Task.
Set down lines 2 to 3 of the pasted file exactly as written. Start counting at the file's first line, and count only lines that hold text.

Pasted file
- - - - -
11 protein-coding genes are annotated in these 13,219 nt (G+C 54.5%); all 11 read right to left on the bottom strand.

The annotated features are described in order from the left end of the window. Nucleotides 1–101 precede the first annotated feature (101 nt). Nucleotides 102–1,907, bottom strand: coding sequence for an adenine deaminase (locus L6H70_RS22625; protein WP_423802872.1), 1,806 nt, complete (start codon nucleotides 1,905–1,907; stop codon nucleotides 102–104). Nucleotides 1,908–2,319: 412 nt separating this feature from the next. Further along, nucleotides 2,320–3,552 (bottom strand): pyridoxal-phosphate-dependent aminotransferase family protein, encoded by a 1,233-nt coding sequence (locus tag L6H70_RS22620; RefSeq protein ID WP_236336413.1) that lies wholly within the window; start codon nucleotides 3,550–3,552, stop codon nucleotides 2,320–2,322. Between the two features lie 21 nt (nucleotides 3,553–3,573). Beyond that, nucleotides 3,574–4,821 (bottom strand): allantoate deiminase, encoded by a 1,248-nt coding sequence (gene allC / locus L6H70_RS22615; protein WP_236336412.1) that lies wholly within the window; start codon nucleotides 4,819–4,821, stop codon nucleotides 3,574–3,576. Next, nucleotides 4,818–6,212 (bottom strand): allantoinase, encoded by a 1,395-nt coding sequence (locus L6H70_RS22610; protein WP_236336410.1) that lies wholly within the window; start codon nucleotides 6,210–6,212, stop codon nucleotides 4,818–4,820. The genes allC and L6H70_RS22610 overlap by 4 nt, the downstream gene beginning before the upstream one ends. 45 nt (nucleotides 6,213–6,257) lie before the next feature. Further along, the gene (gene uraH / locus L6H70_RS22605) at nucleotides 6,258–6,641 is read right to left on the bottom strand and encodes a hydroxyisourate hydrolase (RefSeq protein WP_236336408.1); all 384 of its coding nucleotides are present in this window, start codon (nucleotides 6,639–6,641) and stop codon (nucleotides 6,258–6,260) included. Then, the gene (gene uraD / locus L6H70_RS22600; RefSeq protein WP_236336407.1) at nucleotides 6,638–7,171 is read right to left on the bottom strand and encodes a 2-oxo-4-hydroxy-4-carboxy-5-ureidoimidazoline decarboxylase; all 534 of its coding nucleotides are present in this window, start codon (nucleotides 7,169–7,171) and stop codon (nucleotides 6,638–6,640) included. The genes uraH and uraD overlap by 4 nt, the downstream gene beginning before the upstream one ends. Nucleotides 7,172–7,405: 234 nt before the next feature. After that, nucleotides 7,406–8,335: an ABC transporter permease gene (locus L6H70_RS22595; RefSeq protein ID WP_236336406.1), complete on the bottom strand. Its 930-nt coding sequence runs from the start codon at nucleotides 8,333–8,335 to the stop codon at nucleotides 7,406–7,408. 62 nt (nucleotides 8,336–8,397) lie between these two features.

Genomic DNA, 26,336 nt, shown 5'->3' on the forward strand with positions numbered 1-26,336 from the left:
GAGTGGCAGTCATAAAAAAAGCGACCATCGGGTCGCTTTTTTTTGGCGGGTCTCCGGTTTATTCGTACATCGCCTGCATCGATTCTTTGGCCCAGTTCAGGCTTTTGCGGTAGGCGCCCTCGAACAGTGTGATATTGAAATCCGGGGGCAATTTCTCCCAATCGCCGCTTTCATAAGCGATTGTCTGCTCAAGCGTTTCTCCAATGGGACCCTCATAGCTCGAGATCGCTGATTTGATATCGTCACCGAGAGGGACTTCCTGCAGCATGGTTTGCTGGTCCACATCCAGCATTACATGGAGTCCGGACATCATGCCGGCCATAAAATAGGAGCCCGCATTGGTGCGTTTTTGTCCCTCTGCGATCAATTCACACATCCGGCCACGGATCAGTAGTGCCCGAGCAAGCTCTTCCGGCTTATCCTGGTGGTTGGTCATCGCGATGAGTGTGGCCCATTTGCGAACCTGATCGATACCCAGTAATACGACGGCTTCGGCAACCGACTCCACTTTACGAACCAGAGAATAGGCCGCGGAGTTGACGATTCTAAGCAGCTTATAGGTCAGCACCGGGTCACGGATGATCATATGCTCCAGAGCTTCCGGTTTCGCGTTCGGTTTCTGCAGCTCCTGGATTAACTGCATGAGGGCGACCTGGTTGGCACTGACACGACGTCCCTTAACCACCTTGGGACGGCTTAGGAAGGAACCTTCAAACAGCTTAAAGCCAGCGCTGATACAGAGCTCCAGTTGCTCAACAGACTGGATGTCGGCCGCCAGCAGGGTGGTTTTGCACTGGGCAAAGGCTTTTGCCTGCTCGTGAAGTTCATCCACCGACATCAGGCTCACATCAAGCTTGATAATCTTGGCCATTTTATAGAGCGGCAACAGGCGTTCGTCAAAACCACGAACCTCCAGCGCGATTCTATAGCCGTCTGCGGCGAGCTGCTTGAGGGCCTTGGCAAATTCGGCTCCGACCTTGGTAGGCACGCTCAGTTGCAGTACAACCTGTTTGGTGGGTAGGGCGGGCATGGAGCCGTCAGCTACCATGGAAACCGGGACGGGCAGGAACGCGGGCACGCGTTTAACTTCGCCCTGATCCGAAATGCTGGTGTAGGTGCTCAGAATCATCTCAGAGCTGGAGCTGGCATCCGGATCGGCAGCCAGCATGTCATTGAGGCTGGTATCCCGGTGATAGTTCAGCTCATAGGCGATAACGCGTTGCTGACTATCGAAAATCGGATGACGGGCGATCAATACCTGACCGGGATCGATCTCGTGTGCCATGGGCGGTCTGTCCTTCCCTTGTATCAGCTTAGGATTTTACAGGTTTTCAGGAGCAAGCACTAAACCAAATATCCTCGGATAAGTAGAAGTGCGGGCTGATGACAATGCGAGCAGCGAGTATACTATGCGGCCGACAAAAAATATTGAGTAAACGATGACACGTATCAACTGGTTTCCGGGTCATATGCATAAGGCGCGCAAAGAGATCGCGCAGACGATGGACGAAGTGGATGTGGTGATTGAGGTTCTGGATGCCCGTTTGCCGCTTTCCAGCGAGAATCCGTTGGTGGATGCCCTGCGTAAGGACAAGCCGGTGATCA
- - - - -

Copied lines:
The annotated features are described in order from the left end of the window. Nucleotides 1–101 precede the first annotated feature (101 nt). Nucleotides 102–1,907, bottom strand: coding sequence for an adenine deaminase (locus L6H70_RS22625; protein WP_423802872.1), 1,806 nt, complete (start codon nucleotides 1,905–1,907; stop codon nucleotides 102–104). Nucleotides 1,908–2,319: 412 nt separating this feature from the next. Further along, nucleotides 2,320–3,552 (bottom strand): pyridoxal-phosphate-dependent aminotransferase family protein, encoded by a 1,233-nt coding sequence (locus tag L6H70_RS22620; RefSeq protein ID WP_236336413.1) that lies wholly within the window; start codon nucleotides 3,550–3,552, stop codon nucleotides 2,320–2,322. Between the two features lie 21 nt (nucleotides 3,553–3,573). Beyond that, nucleotides 3,574–4,821 (bottom strand): allantoate deiminase, encoded by a 1,248-nt coding sequence (gene allC / locus L6H70_RS22615; protein WP_236336412.1) that lies wholly within the window; start codon nucleotides 4,819–4,821, stop codon nucleotides 3,574–3,576. Next, nucleotides 4,818–6,212 (bottom strand): allantoinase, encoded by a 1,395-nt coding sequence (locus L6H70_RS22610; protein WP_236336410.1) that lies wholly within the window; start codon nucleotides 6,210–6,212, stop codon nucleotides 4,818–4,820. The genes allC and L6H70_RS22610 overlap by 4 nt, the downstream gene beginning before the upstream one ends. 45 nt (nucleotides 6,213–6,257) lie before the next feature. Further along, the gene (gene uraH / locus L6H70_RS22605) at nucleotides 6,258–6,641 is read right to left on the bottom strand and encodes a hydroxyisourate hydrolase (RefSeq protein WP_236336408.1); all 384 of its coding nucleotides are present in this window, start codon (nucleotides 6,639–6,641) and stop codon (nucleotides 6,258–6,260) included. Then, the gene (gene uraD / locus L6H70_RS22600; RefSeq protein WP_236336407.1) at nucleotides 6,638–7,171 is read right to left on the bottom strand and encodes a 2-oxo-4-hydroxy-4-carboxy-5-ureidoimidazoline decarboxylase; all 534 of its coding nucleotides are present in this window, start codon (nucleotides 7,169–7,171) and stop codon (nucleotides 6,638–6,640) included. The genes uraH and uraD overlap by 4 nt, the downstream gene beginning before the upstream one ends. Nucleotides 7,172–7,405: 234 nt before the next feature. After that, nucleotides 7,406–8,335: an ABC transporter permease gene (locus L6H70_RS22595; RefSeq protein ID WP_236336406.1), complete on the bottom strand. Its 930-nt coding sequence runs from the start codon at nucleotides 8,333–8,335 to the stop codon at nucleotides 7,406–7,408. 62 nt (nucleotides 8,336–8,397) lie between these two features.

Genomic DNA, 26,336 nt, shown 5'->3' on the forward strand with positions numbered 1-26,336 from the left: